According to US Presidents and the Militarization of Space, 1946–1967, three American presidents in succession shared a fundamental objective of preserving space as a weapons-free frontier for the benefit of all humanity. Between 1953 and 1967 Presidents Eisenhower, Kennedy, and Johnson all saw nonaggressive military satellite development, as well as the civilian space program, as means to favorably shape the international community’s opinion of the scientific, technological, and military capabilities of the United States. Sean N. Kalic’s reinterpretation of the development of US space policy, based on documents declassified in the past decade, demonstrates that a single vision for the appropriate uses of space characterized American strategies across parties and administrations during this period.
Significantly, Kalic’s findings contradict the popular opinion that the United States sought to weaponize space and calls into question the traditional interpretation of the space race as a simple action/reaction paradigm. Indeed, beyond serving as a symbol and ambassador of US technological capability, its satellite program provided the United States with advanced, nonaggressive military intelligence-gathering platforms that proved critical in assessing the strategic nuclear balance between the United States and the Soviet Union. It also aided the three administrations in countering the Soviet Union’s increasing international prestige after its series of space firsts, beginning with the launch of Sputnik in 1957.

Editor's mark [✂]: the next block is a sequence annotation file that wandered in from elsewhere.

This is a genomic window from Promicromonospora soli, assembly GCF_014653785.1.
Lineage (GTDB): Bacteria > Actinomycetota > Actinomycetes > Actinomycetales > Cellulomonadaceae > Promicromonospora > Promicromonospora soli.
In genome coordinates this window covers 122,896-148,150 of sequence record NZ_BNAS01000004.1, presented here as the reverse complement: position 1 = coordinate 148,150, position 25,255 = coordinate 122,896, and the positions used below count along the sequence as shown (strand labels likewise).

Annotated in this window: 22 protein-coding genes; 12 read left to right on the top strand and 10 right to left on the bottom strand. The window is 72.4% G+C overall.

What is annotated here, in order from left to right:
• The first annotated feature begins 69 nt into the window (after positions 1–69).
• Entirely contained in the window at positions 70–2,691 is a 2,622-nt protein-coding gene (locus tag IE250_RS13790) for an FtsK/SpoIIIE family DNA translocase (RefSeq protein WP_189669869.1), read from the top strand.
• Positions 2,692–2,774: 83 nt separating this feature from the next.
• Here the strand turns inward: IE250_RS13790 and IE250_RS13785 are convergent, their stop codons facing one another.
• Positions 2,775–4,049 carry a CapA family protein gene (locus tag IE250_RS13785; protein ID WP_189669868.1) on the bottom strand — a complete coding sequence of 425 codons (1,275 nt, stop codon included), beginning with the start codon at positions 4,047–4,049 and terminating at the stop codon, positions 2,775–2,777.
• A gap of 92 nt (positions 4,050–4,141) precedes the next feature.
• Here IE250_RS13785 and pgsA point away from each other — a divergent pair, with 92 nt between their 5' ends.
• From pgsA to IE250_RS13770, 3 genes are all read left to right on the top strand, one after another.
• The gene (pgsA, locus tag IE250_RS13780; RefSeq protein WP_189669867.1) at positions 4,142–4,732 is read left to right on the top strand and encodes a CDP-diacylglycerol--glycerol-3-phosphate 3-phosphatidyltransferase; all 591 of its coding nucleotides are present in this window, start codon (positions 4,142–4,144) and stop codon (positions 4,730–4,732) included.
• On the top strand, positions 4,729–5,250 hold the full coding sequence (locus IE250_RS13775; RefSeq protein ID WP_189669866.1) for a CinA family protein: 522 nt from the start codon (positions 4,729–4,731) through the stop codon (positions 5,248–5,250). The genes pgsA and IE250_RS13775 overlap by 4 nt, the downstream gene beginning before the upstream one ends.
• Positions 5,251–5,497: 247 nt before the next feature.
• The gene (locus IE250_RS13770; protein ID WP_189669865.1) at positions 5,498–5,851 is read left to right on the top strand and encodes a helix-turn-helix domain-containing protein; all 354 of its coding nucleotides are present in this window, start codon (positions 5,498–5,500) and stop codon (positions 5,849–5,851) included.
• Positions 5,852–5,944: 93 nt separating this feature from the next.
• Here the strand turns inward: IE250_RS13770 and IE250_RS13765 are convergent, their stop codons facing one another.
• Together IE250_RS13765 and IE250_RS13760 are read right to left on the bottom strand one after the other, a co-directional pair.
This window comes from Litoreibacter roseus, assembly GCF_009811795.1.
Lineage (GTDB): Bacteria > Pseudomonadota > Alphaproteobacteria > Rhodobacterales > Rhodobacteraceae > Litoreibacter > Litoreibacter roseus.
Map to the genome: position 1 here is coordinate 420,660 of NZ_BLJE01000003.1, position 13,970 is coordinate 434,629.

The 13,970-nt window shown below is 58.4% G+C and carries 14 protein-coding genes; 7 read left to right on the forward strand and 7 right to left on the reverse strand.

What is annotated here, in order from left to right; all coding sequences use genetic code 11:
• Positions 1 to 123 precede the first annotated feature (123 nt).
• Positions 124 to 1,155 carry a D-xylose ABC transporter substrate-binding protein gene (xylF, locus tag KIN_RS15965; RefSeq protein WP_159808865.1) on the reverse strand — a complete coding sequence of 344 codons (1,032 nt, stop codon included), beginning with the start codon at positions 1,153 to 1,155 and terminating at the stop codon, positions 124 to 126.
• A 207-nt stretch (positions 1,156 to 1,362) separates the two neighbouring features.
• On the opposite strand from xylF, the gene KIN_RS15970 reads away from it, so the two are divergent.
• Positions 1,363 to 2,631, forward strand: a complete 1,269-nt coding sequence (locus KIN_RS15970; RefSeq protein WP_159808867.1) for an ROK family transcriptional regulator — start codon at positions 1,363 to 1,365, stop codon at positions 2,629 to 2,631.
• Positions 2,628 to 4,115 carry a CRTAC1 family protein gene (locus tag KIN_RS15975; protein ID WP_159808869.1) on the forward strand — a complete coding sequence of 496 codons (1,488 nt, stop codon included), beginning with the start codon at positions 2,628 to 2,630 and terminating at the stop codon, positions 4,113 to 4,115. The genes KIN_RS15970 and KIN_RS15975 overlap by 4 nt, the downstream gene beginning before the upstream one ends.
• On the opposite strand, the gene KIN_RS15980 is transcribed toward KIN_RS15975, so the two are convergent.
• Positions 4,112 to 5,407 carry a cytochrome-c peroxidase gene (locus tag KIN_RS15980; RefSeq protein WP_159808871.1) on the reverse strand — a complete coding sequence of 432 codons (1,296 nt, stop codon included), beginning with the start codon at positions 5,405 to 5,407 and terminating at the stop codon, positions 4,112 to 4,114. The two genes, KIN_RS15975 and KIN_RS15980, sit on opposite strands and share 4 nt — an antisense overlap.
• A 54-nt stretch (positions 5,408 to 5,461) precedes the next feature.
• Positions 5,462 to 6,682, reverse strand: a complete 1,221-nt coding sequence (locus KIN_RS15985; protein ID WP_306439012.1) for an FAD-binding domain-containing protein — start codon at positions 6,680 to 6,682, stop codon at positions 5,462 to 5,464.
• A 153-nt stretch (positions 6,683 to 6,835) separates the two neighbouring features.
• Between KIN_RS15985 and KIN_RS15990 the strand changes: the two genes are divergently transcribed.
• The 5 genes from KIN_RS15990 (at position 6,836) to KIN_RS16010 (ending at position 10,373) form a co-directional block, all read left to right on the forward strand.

SEAN N. KALIC is an associate professor in the Department of Military History at the US Army Command and General Staff College, Fort Leavenworth, Kansas. He holds a PhD from Kansas State University.
This book serves students and general readers seeking a single source that provides in-depth coverage of the Russian Revolution and the Russian Civil War. Beyond the reference entries, the book contains primary documents that cover the key events, people, and issues that emerged during Russia's revolutions and Civil War. These documents give readers a more detailed understanding of how the Bolsheviks used calls for greater "democracy" to gain support for their revolution, how the Bolsheviks used terror and control as means to maintain their power once the Bolshevik Revolution took place, and why the Bolsheviks believed such extreme measures were needed. Also included is a chronology of major events from 1890 through 1923 and a bibliography that serves as a starting point for more directed research.